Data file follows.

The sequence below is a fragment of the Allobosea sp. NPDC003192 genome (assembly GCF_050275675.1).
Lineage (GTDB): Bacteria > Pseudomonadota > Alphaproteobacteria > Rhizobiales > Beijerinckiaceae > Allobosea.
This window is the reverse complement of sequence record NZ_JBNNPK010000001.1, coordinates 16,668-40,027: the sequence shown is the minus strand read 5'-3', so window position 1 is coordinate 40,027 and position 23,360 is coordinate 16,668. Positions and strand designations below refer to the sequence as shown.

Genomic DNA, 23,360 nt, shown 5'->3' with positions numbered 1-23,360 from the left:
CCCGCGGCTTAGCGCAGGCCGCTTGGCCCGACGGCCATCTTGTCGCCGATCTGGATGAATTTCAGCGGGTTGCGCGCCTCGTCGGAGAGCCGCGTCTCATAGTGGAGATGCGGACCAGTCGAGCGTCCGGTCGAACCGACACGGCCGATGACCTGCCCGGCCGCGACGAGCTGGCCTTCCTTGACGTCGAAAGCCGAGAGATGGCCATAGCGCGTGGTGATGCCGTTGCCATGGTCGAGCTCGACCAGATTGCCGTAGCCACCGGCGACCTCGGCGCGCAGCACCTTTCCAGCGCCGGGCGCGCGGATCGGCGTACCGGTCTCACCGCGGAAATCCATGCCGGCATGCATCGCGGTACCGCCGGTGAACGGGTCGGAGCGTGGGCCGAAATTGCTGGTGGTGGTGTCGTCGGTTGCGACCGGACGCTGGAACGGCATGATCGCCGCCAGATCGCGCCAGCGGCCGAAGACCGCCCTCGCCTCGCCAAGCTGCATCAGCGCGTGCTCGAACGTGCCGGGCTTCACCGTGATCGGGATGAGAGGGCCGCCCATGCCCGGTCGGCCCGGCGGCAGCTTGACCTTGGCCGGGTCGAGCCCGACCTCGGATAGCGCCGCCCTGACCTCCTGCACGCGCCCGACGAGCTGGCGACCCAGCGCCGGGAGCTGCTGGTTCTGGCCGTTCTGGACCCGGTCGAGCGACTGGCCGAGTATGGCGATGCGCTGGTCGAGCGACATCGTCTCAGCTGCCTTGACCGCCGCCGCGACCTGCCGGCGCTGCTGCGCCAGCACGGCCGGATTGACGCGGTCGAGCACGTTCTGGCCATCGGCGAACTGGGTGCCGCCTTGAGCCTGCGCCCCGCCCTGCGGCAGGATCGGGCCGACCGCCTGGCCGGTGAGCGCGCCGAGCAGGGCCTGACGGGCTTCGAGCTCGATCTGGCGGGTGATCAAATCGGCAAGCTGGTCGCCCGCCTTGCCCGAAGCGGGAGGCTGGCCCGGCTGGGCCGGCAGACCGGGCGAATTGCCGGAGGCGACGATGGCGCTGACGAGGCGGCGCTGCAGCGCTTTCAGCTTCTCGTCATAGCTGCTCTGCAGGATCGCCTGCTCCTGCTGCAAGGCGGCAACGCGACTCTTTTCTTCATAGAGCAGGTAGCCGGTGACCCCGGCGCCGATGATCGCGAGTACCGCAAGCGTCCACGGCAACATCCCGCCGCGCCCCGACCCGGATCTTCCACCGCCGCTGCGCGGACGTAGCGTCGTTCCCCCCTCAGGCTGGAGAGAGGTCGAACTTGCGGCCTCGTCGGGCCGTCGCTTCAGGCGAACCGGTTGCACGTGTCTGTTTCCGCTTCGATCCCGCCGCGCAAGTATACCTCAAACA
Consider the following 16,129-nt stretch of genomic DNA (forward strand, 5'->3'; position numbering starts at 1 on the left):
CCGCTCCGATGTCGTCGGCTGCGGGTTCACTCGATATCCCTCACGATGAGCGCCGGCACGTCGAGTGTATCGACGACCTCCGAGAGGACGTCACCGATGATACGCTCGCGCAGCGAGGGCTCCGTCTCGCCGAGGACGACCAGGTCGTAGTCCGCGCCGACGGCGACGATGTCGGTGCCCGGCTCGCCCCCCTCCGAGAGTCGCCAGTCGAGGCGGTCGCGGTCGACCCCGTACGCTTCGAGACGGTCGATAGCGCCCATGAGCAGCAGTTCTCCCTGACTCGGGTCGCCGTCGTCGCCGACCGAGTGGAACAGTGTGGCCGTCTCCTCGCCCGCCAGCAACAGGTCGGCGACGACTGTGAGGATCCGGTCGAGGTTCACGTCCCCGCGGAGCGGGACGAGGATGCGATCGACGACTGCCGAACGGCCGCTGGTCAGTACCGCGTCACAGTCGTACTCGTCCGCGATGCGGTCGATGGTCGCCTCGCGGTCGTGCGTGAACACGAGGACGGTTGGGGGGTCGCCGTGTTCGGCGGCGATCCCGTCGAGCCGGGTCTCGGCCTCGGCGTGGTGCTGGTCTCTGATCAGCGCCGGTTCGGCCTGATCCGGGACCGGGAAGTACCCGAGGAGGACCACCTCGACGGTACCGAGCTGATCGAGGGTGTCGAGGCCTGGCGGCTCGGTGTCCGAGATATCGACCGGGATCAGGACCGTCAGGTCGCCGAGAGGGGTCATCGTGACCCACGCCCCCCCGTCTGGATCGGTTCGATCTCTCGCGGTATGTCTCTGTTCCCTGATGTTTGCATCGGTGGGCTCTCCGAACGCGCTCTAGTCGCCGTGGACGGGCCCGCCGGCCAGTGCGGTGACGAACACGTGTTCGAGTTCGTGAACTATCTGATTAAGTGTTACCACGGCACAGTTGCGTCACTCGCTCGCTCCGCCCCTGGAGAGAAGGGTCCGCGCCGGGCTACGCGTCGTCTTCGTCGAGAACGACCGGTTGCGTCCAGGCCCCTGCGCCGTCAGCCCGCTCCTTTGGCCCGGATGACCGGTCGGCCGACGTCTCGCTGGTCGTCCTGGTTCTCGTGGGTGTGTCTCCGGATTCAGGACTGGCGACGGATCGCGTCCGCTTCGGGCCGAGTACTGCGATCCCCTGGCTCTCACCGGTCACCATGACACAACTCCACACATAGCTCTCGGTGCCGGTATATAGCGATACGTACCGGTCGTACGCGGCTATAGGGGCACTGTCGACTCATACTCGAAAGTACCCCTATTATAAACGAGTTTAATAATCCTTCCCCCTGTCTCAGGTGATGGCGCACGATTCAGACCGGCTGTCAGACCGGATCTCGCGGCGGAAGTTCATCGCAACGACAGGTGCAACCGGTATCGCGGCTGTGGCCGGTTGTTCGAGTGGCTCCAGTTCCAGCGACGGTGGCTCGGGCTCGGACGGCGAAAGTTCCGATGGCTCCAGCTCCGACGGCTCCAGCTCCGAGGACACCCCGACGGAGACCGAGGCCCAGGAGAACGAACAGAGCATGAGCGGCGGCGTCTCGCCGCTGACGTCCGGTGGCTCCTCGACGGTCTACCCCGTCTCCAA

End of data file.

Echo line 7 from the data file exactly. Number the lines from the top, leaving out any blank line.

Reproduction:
CCGCTCCGATGTCGTCGGCTGCGGGTTCACTCGATATCCCTCACGATGAGCGCCGGCACGTCGAGTGTATCGACGACCTCCGAGAGGACGTCACCGATGATACGCTCGCGCAGCGAGGGCTCCGTCTCGCCGAGGACGACCAGGTCGTAGTCCGCGCCGACGGCGACGATGTCGGTGCCCGGCTCGCCCCCCTCCGAGAGTCGCCAGTCGAGGCGGTCGCGGTCGACCCCGTACGCTTCGAGACGGTCGATAGCGCCCATGAGCAGCAGTTCTCCCTGACTCGGGTCGCCGTCGTCGCCGACCGAGTGGAACAGTGTGGCCGTCTCCTCGCCCGCCAGCAACAGGTCGGCGACGACTGTGAGGATCCGGTCGAGGTTCACGTCCCCGCGGAGCGGGACGAGGATGCGATCGACGACTGCCGAACGGCCGCTGGTCAGTACCGCGTCACAGTCGTACTCGTCCGCGATGCGGTCGATGGTCGCCTCGCGGTCGTGCGTGAACACGAGGACGGTTGGGGGGTCGCCGTGTTCGGCGGCGATCCCGTCGAGCCGGGTCTCGGCCTCGGCGTGGTGCTGGTCTCTGATCAGCGCCGGTTCGGCCTGATCCGGGACCGGGAAGTACCCGAGGAGGACCACCTCGACGGTACCGAGCTGATCGAGGGTGTCGAGGCCTGGCGGCTCGGTGTCCGAGATATCGACCGGGATCAGGACCGTCAGGTCGCCGAGAGGGGTCATCGTGACCCACGCCCCCCCGTCTGGATCGGTTCGATCTCTCGCGGTATGTCTCTGTTCCCTGATGTTTGCATCGGTGGGCTCTCCGAACGCGCTCTAGTCGCCGTGGACGGGCCCGCCGGCCAGTGCGGTGACGAACACGTGTTCGAGTTCGTGAACTATCTGATTAAGTGTTACCACGGCACAGTTGCGTCACTCGCTCGCTCCGCCCCTGGAGAGAAGGGTCCGCGCCGGGCTACGCGTCGTCTTCGTCGAGAACGACCGGTTGCGTCCAGGCCCCTGCGCCGTCAGCCCGCTCCTTTGGCCCGGATGACCGGTCGGCCGACGTCTCGCTGGTCGTCCTGGTTCTCGTGGGTGTGTCTCCGGATTCAGGACTGGCGACGGATCGCGTCCGCTTCGGGCCGAGTACTGCGATCCCCTGGCTCTCACCGGTCACCATGACACAACTCCACACATAGCTCTCGGTGCCGGTATATAGCGATACGTACCGGTCGTACGCGGCTATAGGGGCACTGTCGACTCATACTCGAAAGTACCCCTATTATAAACGAGTTTAATAATCCTTCCCCCTGTCTCAGGTGATGGCGCACGATTCAGACCGGCTGTCAGACCGGATCTCGCGGCGGAAGTTCATCGCAACGACAGGTGCAACCGGTATCGCGGCTGTGGCCGGTTGTTCGAGTGGCTCCAGTTCCAGCGACGGTGGCTCGGGCTCGGACGGCGAAAGTTCCGATGGCTCCAGCTCCGACGGCTCCAGCTCCGAGGACACCCCGACGGAGACCGAGGCCCAGGAGAACGAACAGAGCATGAGCGGCGGCGTCTCGCCGCTGACGTCCGGTGGCTCCTCGACGGTCTACCCCGTCTCCAA